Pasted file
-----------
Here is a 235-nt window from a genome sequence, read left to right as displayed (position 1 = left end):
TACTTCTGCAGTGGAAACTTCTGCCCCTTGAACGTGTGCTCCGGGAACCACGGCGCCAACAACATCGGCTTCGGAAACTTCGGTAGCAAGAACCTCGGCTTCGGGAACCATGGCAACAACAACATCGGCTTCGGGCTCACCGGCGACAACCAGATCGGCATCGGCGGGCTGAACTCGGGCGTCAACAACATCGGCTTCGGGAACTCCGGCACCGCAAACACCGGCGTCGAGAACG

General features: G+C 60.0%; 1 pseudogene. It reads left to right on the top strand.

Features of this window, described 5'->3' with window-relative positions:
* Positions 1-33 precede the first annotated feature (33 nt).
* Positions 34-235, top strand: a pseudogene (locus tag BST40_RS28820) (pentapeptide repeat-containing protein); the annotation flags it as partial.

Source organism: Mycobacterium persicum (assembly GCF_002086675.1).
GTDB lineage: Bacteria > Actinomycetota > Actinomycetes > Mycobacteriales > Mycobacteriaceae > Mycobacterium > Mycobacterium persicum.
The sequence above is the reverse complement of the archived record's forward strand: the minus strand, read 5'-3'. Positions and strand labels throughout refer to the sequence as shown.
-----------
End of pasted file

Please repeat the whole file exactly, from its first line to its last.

Here is a 235-nt window from a genome sequence, read left to right as displayed (position 1 = left end):
TACTTCTGCAGTGGAAACTTCTGCCCCTTGAACGTGTGCTCCGGGAACCACGGCGCCAACAACATCGGCTTCGGAAACTTCGGTAGCAAGAACCTCGGCTTCGGGAACCATGGCAACAACAACATCGGCTTCGGGCTCACCGGCGACAACCAGATCGGCATCGGCGGGCTGAACTCGGGCGTCAACAACATCGGCTTCGGGAACTCCGGCACCGCAAACACCGGCGTCGAGAACG

General features: G+C 60.0%; 1 pseudogene. It reads left to right on the top strand.

Features of this window, described 5'->3' with window-relative positions:
* Positions 1-33 precede the first annotated feature (33 nt).
* Positions 34-235, top strand: a pseudogene (locus tag BST40_RS28820) (pentapeptide repeat-containing protein); the annotation flags it as partial.

Source organism: Mycobacterium persicum (assembly GCF_002086675.1).
GTDB lineage: Bacteria > Actinomycetota > Actinomycetes > Mycobacteriales > Mycobacteriaceae > Mycobacterium > Mycobacterium persicum.
The sequence above is the reverse complement of the archived record's forward strand: the minus strand, read 5'-3'. Positions and strand labels throughout refer to the sequence as shown.